But the police campaign aimed at ensuring safety of women, especially young girls, was reportedly marked by some stray cases of harassment of innocent youths amid concerns that it could spawn moral policing.
Special squads comprising cops from local police stations kept a vigil at markets, malls, schools, colleges, coaching centres, parks and other crowded places to see if women were being harassed.
The squad detained five persons in Pilibhit today, UP police said in Lucknow. At a few places in the state, some youths were made to do sit-ups at busy crossings while holding their ears and made to pledge that they wouldn’t indulge in eve-teasing.
“The idea is that there should not be any harassment to women,” Senior SP Barabanki, Vaibhav Krishna said, making it clear that it should not be construed as moral policing amid suggestions that the way the squads function blurs the line between crime control and moral policing.
“Safety of girls/ladies is the sole intent of the anti-Romeo squads. No moral policing,” UP director general of police Javed Ahmed tweeted.
According to the inspector general of police, Meerut zone, Ajay Anand, the squads have been formed on the directives of chief minister Adityanath, who was sworn in on Sunday.
The squads have undertaken intensive checking drives in Lucknow, Bulandshahr, Meerut, Mirzapur and Rae Bareli, UP police tweeted.
“Superintendents of Police of all 11 districts under Lucknow zone have been instructed to constitute squads to be deployed at vulnerable points,” inspector general Lucknow Zone, A. Satish Ganesh said.
The squads will also check the consumption of liquor at public places as it often leads to instances of eve-teasing, he said.
Since the commencement of the squad’s functioning, the police detained five youths, quizzed 934 others and checked 176 spots in various parts of the city yesterday when the drive was launched.
Superintendent of Police (Lucknow East) Shivram Yadav said that in Lucknow, 23 anti-Romeo squads have been formed.
Each squad consists of a sub-inspector and four constables (which include two women constables as well).
The members of the squad are deployed in both plain clothes and uniform.
Giving details of the type of action which could be initiated against roadside Romeos, Yadav said, “If a woman is not registering any police complaint, then the eve-teaser may be let off after counselling. If the eve-teaser is below 18 years of age, then the Juvenile Act would be applicable.”
But, if the eve-teaser is above 18, then the person would be tried as per the provisions of the Indian Penal Code and POCSO (in case the victim is a minor).
Anand said the squads will conduct ‘Operation Romeo’ outside colleges and their functioning will be monitored by the city’s superintendent of police.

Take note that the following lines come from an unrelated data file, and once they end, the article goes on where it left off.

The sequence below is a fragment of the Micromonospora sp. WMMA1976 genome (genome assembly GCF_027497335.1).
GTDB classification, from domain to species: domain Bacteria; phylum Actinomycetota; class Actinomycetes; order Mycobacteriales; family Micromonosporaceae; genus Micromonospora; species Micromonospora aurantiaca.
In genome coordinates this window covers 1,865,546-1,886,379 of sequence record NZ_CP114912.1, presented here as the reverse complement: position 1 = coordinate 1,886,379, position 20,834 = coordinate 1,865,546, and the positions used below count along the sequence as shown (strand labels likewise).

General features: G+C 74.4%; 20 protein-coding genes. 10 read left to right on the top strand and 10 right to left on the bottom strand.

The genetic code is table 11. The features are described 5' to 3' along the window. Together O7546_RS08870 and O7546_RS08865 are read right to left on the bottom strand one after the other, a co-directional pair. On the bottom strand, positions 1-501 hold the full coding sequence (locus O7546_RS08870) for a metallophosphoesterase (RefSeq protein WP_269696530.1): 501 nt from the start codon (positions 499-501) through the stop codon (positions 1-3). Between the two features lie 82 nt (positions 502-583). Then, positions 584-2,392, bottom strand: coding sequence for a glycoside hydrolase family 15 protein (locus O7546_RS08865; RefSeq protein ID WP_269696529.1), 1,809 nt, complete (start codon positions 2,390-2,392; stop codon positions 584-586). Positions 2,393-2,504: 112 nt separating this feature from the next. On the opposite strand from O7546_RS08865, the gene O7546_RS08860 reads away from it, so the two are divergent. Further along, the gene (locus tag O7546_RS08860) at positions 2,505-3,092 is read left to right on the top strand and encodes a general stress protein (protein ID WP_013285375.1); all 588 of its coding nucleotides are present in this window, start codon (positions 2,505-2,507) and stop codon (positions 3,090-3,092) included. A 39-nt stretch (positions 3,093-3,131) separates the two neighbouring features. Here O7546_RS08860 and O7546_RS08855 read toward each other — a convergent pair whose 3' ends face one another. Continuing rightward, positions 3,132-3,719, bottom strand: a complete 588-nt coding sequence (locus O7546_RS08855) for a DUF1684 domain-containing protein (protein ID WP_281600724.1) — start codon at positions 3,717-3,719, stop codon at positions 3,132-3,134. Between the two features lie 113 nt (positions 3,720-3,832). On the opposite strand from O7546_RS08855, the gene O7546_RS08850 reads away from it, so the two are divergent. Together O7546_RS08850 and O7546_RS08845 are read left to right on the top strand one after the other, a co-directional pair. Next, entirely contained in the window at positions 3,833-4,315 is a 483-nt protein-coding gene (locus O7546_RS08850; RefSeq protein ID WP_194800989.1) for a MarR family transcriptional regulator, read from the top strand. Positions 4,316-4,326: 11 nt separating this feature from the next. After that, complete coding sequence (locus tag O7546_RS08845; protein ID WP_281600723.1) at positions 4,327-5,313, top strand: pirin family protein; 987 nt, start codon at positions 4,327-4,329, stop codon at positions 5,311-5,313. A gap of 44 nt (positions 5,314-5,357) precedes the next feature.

While campaigning in the state, BJP president Amit Shah had said that the party, if voted to power, would form anti-Romeo squads to check eve-teasing.
In Meerut, some boys reportedly involved in eve teasing near schools, colleges, cigarette stalls, pan shops and even pastry shops were picked up for questioning and were only allowed to go after police called their parents to inform them about their children’s activities.
Meerut’s superintendent Alok Priyadarshi denied charges of harassment. “The only job (of the squads) is to ensure safety of women and to ensure that eve-teasing does not take place,” he said
Police explained that the modus operandi of the squads will be similar to the infamous ‘Operation Majnu’ in 2005, in which boys at crossings and markets were pulled up and some couples were roughed up.
The BJP Lok Kalyan Sankalp Patra (manifesto), which the party released ahead of the UP assembly elections, categorically mentioned that such squads would be formed to stop instances of eve-teasing.
Apart from this, the text also said three women police stations would be established in every district of Uttar Pradesh.
Three new women police battalions will also be formed – Avantibai Battalion, Jhalkaribai Battalion and Udaa Devi Battalion, the BJP document said.
The idea of “anti-Romeo” squads was first implemented in Gujarat in the late 1990s when the BJP was in power but the campaign later fizzled out in a short span of time.
“Initially such squads were formed in the late 1990s but by 2002-03 the campaign fizzled out as such complaints of eve-teasing were less in Gujarat and there were staff problems also,” said officials in Ahmedabad.
Police said that though there are no specific anti-Romeo squads in Gujarat with dedicated staff currently, police patrols outside schools and colleges and public places continue.
The Surat police had recently even issued a notification barring men from aimlessly sitting within 50 metres of schools and colleges.